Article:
Next, take your fashion fabric

Muslin fabric characteristics

The definitions of muslin vary greatly across the world, so I am going to do a whole post on the history and terminology of muslin.

Lawn: Plain weave sheer fabric, originally of linen, but now also describes cotton fabrics. Lawn is made from very fine (thin) high thread count carded (prepared with a brush) yarns. Lawn is always made with an even weave using even yarns to produce a smooth, untextured surface. A crisp finish is frequently applied to lawn fabrics, and occasionally to other fabrics, which are then said to have a ‘lawn finish’. Comes from Laon in France, which used to be a major producer of linen lawn.

Voile: comes from the French word for ‘veil’. Historically it was made of cotton, or a cotton linen mix. Today there are voiles that include polyester, and some of the new bamboo fabrics could also be considered voile. Voile can be any colour or pattern. Voiles can have woven in stripes, and voile variants can have other surface patterning applied.

A detail of the voile fabric the Regency frock is made from

Voile fabric with woven in stripes. This is too tightly and evenly woven for muslin

Another shot of the same muslin, showing the sheerness of the fabri

Voile petticoat with sateen stripes

Making a toile for Madame O’s pet en l’aire out of voile

This voile fabric is a cotton and bamboo blend. Bamboo is not traditionally used in voile, and lends a crispness to the fabric, but I still feel this is best described as a voile.

Another voile with woven in stripes.

But the above explanation is a really simplistic way of putting it. There are other fabrics that also fall into the same spectrum of fine, lightweave fabrics, and modern fabric manufacturing creates a whole spectrum of weaves which muddy the lines between the three.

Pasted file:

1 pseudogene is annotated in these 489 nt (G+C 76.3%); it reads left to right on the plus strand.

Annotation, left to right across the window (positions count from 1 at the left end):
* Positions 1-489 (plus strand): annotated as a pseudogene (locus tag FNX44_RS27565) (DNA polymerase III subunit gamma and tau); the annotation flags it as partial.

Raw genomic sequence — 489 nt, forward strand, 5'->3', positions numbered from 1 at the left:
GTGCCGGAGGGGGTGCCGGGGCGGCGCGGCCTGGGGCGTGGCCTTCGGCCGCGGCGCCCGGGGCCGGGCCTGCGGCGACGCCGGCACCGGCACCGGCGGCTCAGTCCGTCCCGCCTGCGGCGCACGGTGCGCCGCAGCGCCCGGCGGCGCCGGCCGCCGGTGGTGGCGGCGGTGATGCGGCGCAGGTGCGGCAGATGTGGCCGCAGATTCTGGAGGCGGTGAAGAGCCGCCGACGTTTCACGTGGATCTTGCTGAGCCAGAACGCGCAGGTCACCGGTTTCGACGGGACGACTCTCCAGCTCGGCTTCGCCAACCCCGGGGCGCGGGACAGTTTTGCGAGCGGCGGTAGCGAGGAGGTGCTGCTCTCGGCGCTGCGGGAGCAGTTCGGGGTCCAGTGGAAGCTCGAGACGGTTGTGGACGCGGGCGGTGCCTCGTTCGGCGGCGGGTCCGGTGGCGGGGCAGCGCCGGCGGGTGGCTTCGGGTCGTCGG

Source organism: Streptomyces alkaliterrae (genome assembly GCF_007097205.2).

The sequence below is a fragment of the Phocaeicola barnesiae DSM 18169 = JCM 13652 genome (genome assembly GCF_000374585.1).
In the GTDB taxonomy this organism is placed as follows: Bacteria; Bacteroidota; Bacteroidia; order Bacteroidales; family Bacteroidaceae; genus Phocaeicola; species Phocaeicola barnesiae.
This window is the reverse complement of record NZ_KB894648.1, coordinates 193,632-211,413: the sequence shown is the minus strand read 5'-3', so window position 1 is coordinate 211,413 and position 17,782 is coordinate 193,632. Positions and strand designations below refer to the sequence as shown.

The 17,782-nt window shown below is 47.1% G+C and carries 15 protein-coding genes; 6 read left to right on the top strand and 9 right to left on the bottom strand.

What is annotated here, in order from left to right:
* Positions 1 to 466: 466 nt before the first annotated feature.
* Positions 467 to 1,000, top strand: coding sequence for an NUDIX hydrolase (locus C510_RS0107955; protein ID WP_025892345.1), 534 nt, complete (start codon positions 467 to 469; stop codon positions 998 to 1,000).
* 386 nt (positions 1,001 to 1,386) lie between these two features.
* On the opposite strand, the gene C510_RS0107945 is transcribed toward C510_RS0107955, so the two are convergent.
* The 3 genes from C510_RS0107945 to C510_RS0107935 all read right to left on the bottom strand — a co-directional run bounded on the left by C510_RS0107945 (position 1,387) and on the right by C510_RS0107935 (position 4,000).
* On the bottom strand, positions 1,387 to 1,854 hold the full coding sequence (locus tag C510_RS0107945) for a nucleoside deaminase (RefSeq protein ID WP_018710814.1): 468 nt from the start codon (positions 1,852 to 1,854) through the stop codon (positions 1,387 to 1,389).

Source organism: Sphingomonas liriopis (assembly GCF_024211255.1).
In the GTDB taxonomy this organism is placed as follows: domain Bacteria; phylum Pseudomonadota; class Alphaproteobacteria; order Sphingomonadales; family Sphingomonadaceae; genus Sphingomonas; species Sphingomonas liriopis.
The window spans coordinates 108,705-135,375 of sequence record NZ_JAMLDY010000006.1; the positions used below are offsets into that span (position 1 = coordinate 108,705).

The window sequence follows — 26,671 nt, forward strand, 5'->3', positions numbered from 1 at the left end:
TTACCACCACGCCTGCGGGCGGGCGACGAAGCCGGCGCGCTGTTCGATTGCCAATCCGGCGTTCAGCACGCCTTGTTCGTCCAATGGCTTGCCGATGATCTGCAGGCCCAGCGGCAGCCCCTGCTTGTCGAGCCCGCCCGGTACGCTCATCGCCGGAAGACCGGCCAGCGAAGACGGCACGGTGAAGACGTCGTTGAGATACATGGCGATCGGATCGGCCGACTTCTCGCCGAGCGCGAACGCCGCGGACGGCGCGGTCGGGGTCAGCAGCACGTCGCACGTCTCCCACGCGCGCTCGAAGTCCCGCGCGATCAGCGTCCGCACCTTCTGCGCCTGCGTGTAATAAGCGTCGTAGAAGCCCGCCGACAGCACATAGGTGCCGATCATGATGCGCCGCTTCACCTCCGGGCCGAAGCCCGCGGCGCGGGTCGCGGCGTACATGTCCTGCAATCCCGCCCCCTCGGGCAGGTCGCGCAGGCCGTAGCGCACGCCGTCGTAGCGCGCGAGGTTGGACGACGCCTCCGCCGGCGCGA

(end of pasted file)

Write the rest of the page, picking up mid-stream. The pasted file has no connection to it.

Other similar fabrics:

Organdy/Organza: Organdy is made of cotton, organza is made of silk (and these days synthetic fabrics. It could be described as organdy with filament yarns). Organdy and organza are extremely sheer (sheerer than lawn) and crisp. Like lawn they are plain weave fabrics with fine, even yarns. These yarns have been combed rather than carded (like nainsook) and are treated with acid in a process that adds to the sheerness and crispness of the finished project.

My silk organza petticoat

A fabric that blends the lines between organza, lawn, and voile. The sheerness of the fabric is reminiscent of organza, the even weave is a characteristic of lawn, and the softness handle is voile-like. I would call it an organza-voile.

Batiste: A fine, soft opaque fabric which is made in the same way as organdy/organza, but not given the acid finish which gives organza its characteristic translucency and crispness. Batiste is extremely soft and fine but not translucent. These days, it can be made in cotton, wool, polyester or a blend. I’ve never heard of linen or bamboo batiste, but that doesn’t mean they don’t exist.

Nainsook: Exactly like lawn, but made with combed (prepared with a comb) yarns rather than carded (prepared with a brush). This gives it a slightly more lustrous finish. But I still can’t tell the difference on sight.

Nainsook bias tape. Note the lustrous shine.

Holland: Plain weave, fine yarn linen fabric. Like lawn it can be treated with a glazed finished, which is referred to as a ‘holland’ finish. Very similar to lawn, but always made of linen. Historically (back when all lawn was linen) holland referred to lawn from continental Europe, and was sometimes called ‘holland lawn’. These days holland is not as fine as lawn.

Gauze: a fine, soft fabric with a plain, very open weave. Very open muslins are gauzes. Fibre content doesn’t matter with gauzes. The name comes from Gaza in Palestine, which was a centre of fabric production in the Middle Ages.

Net: Frequently used to refer to soft fabrics with mesh patterns, irregardless of their fibre makeup. Sometimes used to refer to fabric very similar to voile, but only in white and cream colours. Soft tulles are a kind of net (so all soft tulle is a net, but not all net is tulle).

Tulle net on an early 20th century wedding dress

Embroidered cotton tulle, turn of the century

Cotton tulle net

More help for telling the fabrics apart:

In order of crispness (from softest to crispest):

Muslin, Net, Gauze

Voile, Batiste

Lawn, Nainsook, Holland


In order of tightness of weave (from loosest to tightest):








Organdie/Organza, Batiste

In order of fineness/smoothness of thread (finest to roughest):

Holland (historical), Lawn, Nainsook, Organdie, Organza, Batiste

Holland (contemporary)

I hope this has clarified these fabrics for you, not just made you more confused! And feel free to add/correct if you have heard a different explanation for any of the fabrics or have further information!

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